- Tell you if they think you would be better off with another breed of dog, or no dog at all
- Provide referrals to other breeders if they don’t have anything available.
- Use a written contract and guarantee, or at least an oral agreement, when selling a dog, with clear terms that you can live with.
- Provide a registration slip, a pedigree, and up-to-date shots/health records with every puppy they sell.
- Honestly discuss any special problems/requirements associated with the breed.
- Offer assistance and advice on grooming, training, etc., for the life of the dog.
- If, for any reason and at any time, you cannot keep the dog, will take it back.
- Normally breed only one or two litters a year, max!
- Have dogs that are clean, healthy, happy, and humanely cared for
Responsible Breeders Do Not:
- Appear overly eager to sell/”get rid of” a puppy.
- Breed simply to produce puppies to sell.
- Breed a bitch on every season, or more than once a year.
- Have breeding stock that consists of a “mated pair”.
- Claim that all of their puppies are “show/breeding quality”.
- Claim that their breed has no problems (some have fewer than others, but every breed has at least a couple).
- Sell puppies to pet stores or to anyone that they have not met/screened personally.
- Sell puppies that are less than seven to ten weeks old.
- Sell puppies without papers (registration slip and 3-5 generation pedigree), or charge extra for papers.
- Have more than one or two litters at any given time, or litters of multiple breeds.
- Guarantee their dogs, or if they do, attach such unreasonable conditions to the guarantee, i.e., “dog must not be spayed or neutered, must never have been bred, and the ears must stand correctly,” that it is unlikely that they would ever have to honor it.
Phrases to be aware of in breeder’s ads:
- “Rare”- This is often because either the breeder is using the wrong term for a common trait (i.e., “teacup” for toy size) or the dogs in question have a trait that no responsible breeder would deliberately produce, either because it is not allowed or is considered a serious fault in the breed standard, and/or is associated with health problems in the breed (e.g. white Boxers and Dobermans, parti-colored Poodles, “king” Labs, lemon spotted Dalmatians, and blue-eyed Malamutes). Although it can also mean that the breed is not well known or widely recognized, it does almost always mean that the breeder expects you to pay megabucks for the privilege of owning one.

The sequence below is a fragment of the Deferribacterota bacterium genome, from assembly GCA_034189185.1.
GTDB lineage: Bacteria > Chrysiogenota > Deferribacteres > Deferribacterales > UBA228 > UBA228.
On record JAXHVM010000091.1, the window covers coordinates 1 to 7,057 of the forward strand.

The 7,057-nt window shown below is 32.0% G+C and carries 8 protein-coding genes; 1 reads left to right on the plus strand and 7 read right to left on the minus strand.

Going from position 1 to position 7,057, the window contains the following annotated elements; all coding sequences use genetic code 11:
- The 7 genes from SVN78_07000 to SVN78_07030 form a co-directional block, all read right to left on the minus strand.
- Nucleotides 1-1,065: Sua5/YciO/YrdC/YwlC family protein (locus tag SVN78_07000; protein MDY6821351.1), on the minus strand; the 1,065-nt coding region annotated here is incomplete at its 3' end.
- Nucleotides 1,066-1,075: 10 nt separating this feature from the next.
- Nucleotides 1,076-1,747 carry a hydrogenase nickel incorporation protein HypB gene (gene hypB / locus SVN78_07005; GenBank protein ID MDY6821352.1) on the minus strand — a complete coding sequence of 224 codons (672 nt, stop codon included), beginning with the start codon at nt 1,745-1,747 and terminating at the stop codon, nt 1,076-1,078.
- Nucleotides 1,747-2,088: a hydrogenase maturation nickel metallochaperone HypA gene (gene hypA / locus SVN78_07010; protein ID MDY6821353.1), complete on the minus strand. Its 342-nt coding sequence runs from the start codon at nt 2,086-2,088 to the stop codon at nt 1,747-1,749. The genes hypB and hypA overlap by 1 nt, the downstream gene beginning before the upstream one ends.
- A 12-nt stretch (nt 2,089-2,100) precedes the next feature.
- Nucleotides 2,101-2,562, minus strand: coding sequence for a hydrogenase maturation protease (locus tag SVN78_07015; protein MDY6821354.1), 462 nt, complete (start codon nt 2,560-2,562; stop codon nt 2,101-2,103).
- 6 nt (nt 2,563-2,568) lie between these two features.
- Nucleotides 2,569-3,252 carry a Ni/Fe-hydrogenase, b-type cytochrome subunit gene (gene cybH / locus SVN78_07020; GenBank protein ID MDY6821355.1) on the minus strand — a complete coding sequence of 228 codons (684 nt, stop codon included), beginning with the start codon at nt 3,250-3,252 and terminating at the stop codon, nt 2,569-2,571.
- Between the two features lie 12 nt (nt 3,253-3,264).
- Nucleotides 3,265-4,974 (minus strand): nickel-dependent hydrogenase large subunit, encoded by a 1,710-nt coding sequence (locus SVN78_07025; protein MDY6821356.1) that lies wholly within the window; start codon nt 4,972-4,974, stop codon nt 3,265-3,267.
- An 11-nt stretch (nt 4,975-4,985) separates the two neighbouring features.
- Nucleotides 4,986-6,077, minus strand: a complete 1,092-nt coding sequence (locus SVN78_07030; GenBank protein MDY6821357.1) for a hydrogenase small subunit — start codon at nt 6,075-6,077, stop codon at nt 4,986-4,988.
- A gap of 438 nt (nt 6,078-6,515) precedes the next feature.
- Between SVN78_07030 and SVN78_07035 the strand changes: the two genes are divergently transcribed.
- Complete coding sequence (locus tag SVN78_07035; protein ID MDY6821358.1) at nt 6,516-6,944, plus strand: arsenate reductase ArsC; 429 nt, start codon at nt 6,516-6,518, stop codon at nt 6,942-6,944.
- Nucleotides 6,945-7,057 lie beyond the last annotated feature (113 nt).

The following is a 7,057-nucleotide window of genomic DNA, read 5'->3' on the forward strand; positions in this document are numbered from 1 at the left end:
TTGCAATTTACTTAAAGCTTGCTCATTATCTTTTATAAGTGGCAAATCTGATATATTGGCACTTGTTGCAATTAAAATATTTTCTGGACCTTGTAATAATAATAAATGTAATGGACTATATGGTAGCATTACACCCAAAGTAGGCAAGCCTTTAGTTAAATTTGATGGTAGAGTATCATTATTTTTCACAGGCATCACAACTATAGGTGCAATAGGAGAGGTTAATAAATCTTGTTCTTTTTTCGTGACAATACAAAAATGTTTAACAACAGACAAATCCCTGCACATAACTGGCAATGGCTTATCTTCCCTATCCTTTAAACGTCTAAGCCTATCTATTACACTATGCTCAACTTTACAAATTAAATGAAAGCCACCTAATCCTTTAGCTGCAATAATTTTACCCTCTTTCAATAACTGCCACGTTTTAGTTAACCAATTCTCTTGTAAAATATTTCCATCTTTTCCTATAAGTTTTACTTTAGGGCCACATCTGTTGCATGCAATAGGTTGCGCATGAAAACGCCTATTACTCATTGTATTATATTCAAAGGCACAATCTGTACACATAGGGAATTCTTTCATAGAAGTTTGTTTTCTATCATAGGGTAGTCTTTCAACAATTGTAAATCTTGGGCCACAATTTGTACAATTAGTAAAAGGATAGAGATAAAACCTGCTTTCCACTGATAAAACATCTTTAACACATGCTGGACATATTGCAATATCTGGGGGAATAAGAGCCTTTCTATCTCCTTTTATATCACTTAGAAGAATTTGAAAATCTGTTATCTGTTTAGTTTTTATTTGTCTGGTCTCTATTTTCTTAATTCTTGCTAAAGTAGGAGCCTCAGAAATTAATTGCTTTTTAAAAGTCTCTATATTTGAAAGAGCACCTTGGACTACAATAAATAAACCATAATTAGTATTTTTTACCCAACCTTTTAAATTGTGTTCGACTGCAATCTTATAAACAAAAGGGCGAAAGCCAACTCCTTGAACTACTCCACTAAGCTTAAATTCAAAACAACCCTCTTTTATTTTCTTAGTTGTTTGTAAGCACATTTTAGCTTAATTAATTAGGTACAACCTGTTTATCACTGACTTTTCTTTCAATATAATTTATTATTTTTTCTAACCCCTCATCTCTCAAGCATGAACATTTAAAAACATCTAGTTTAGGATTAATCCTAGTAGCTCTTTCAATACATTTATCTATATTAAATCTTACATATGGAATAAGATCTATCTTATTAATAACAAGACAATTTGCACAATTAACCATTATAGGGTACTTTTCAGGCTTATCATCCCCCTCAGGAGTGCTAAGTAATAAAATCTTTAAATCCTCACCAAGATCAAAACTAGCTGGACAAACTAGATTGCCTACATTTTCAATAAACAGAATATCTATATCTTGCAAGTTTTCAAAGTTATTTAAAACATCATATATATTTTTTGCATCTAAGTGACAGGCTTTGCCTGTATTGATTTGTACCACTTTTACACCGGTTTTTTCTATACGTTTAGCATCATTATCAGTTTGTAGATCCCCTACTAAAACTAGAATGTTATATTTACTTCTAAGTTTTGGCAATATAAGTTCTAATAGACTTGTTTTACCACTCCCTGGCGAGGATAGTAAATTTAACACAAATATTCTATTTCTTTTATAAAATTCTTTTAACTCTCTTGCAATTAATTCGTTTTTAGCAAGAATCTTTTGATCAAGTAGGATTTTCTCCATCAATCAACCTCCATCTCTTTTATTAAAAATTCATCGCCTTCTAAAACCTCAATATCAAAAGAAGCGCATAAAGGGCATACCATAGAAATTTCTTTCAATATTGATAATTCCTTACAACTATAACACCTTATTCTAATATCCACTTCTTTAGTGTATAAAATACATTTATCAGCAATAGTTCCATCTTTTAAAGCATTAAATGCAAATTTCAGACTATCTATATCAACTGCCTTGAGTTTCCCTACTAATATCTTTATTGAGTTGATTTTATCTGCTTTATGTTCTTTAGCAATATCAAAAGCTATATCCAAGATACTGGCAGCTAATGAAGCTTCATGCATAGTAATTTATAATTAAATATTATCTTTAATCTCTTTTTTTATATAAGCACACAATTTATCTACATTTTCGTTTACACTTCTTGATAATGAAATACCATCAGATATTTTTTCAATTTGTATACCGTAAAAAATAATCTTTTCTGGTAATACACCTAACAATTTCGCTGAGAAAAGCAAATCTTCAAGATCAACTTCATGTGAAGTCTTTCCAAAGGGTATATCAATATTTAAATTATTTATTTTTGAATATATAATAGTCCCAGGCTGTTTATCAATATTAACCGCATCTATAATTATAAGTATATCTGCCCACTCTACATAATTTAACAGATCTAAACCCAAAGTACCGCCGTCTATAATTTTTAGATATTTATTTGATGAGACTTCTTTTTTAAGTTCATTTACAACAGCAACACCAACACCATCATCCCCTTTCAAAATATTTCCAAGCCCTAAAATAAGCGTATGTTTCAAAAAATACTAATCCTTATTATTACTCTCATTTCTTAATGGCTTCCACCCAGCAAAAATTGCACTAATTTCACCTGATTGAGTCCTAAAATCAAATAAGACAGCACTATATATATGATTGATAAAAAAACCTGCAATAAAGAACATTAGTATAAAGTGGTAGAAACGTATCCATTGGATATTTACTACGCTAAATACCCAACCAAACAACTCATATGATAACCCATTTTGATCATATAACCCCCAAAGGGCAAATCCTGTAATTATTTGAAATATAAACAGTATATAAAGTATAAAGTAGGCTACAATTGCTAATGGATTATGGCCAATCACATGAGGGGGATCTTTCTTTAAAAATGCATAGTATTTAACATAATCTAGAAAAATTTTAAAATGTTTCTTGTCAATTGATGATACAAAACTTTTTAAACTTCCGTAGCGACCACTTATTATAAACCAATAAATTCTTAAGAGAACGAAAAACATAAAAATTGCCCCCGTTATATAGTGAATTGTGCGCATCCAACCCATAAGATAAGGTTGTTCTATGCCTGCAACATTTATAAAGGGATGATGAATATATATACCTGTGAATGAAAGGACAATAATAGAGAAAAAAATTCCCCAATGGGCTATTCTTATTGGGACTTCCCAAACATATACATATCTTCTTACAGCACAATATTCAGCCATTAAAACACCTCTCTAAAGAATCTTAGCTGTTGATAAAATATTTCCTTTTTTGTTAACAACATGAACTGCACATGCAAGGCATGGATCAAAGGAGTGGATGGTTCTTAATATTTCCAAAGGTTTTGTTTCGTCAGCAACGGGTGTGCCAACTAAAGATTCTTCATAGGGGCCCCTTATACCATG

- “Aggressive”- Most dogs are naturally protective, the extent depending on their breed and individual personalities. Why would anyone in their right mind deliberately breed dogs with unstable temperaments?
- “Champion”- A dog becomes a breed champion by earning points defeating a specified number of other dogs of its breed in competition. A dog can have a whole wall full of blue ribbons, yet still not have earned a single point, let alone a championship title.
- “Grand Champion”- the AKC does not award a Grand Champion title. Some other registries do, such as the UKC, but make sure the breeder explains how and where that title was earned.
- “Champion lines”- Almost all dogs have some champions in their pedigrees if you go a few generations back. Ideally, at least one parent and the majority of the dogs listed in the pedigree should have a championship or other title.
- “Champion puppies”- Dogs cannot be shown towards a championship before they are six months old. Maybe the breeder means that the parents are champions. Maybe it means that you’d be better off buying from somebody that’s honest.
- “OFA puppies”- OFA stands for Orthopedic Foundation for Animals, a registry that screens dogs for hip dysplasia. Dogs must be at least two years of age to be screened. If a breeder claims that any dog younger than that has OFA numbers, run!
- “Show quality”- What does the breeder mean by this? Expected to finish a championship fairly easily? No disqualifying faults? Has “perfect markings and is really cute?” Make sure you understand exactly what this means before you buy. By the way, unless you are serious about breeding and showing, there is nothing wrong with a dog that is “pet quality.”
- “AKC registered (or just ‘AKC’)”- the AKC (American Kennel Club) is a registry that issues registration papers to dogs of the approximately 140 breeds that are currently recognized, whose parents were also registered. While great to have (essential if you plan to show and breed), AKC registration is no guarantee of a dog’s quality, or of a breeder’s integrity. Other popular registries include the United Kennel Club (UKC) and the American Rare Breeds Association (ARBA), as well as breed-specific registries such as the Australian Shepherd Club of America (ASCA). One warning: There are a number of “effigy registries” whose sole purpose is to provide “papers” for dogs who cannot be registered through one of the legitimate registries (breeder may have been banned from legitimate registry, parents may not be registered or registerable with legitimate registry, etc). If you are not familiar with the registry in question, ask around.